Election season is approaching. Sometimes it feels like it’s coming on very slow; sometimes way too fast. Oops, it’s already here. We feel the need to pace ourselves and to remind candidates and supporters of some news and Open Forum rules and customs.
Candidates can start officially filing for election in about a month and have up until Dec. 6 to declare (a bit longer if they’re running for an office for which the incumbent is not running). Ballots go out in the mail around the first of February; Election Day is March 3.
It promises to be a boisterous election cycle.
We intend to participate in a thorough round of candidate forums and perhaps some roundtable discussions – maybe in late December and through January. The Appeal will also plan on running candidate questionnaires.
In the meantime, we’re happy to have our Forum page used to explore the election issues. Since there’s an opponent for just about every candidate, we just want to make sure the rules are clear for all sides.
– We will begin printing candidacy announcements as they come in and somewhat at our leisure. Announcements should be kept as succinct as possible. We will rewrite and edit them down to size and to fit our readers’ needs. Generally, we believe a candidate announcement story can be told in about 300 words, with exceptions possible, of course. We’re interested in information about who a candidate is, the candidate’s relevant experience and qualifications, a couple top priorities for the job, and a line or two about family.
We will print mug shots of candidates if we have them on file or if they are provided by candidates.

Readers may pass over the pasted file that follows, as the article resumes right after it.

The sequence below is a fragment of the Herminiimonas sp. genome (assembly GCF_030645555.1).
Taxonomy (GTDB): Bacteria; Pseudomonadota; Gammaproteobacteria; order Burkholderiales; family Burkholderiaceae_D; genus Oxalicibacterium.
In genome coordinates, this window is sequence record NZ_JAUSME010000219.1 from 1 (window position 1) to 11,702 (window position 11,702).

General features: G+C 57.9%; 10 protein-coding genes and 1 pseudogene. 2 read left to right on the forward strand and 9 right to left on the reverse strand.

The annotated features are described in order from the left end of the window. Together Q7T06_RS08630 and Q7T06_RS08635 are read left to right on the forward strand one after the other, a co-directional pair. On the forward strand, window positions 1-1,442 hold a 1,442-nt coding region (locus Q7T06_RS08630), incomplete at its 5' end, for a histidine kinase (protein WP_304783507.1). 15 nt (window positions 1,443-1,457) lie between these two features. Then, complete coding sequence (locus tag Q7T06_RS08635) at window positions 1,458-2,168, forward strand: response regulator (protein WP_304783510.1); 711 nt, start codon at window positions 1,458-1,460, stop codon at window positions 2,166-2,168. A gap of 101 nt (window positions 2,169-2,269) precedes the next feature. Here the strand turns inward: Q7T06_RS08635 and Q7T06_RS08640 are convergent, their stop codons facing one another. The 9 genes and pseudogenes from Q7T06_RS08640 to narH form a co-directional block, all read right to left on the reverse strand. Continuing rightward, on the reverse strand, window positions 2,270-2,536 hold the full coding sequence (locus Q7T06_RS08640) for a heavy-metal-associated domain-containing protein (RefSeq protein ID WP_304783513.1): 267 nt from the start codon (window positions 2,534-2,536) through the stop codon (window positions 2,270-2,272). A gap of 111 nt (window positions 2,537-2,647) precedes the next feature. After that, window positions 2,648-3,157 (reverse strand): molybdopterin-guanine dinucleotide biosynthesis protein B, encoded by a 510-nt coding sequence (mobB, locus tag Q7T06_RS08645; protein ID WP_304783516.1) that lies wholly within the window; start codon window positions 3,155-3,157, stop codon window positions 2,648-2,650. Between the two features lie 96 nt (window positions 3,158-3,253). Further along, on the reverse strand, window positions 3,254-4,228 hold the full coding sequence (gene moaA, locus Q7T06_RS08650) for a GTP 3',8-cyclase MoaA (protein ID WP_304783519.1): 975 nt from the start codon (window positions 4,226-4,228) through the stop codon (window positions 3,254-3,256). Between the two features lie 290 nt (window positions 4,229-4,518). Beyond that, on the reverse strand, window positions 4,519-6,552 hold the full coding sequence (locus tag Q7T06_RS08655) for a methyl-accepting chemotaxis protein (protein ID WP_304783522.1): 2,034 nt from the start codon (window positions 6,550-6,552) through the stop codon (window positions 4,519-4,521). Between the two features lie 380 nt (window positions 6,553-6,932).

– In the past, we declined to print letters to the editor about candidates and ballot issues. That’s no longer strictly the case, though there are some restrictions.
Letters must adhere to the usual rules – up to 490 words, once a month per writer, written by a local resident or pertaining to a local issue.
They cannot be merely campaign pieces, endorsements or attacks. They need to be about issues that candidates should be considering. Letter writers can succinctly report how a candidate treats an issue, but mustn’t campaign. Candidates themselves can also submit letters under the same rules. At some point before balloting, we will quit accepting letters to the editor concerning candidates and ballot issues.
We won’t accept long columns from candidates or their supporters.
– In the past, the Appeal printed any endorsements that came in – sometimes as brief news stories, sometimes as letters to the editor. Now days, generally, we only run them as paid advertising. We think it’s great if you want to endorse someone or if you’ve gotten someone’s endorsement, but we consider it marketing, not news. There could be, on rare occasion an exception (when, for instance, a retiring incumbent announces an endorsement for a replacement).
– Meet-and-greets, fundraisers and candidate rallies are considered marketing, so must be paid advertising. Simple announcements that a candidate(s) will be speak at a wide-open event can run as calendar items.
– Every once in a while we get calls from a candidate or campaign manager who wants to time an announcement or news release or letter to the editor so it coincides with their media buys. That’s something the news department cannot accommodate.
– In a few weeks, we’ll be opening a survey seeking questions and concerns that we should be putting before candidates. We’ll use those questions for forums and for the questionnaires we send out. Candidates should make sure we have their active email addresses.
Our View editorials represent the opinion of the Appeal–Democrat and its editorial board and are edited by the publisher and/or editor. Members of the editorial board include: Publisher Glenn Stifflemire and Editor Steve Miller.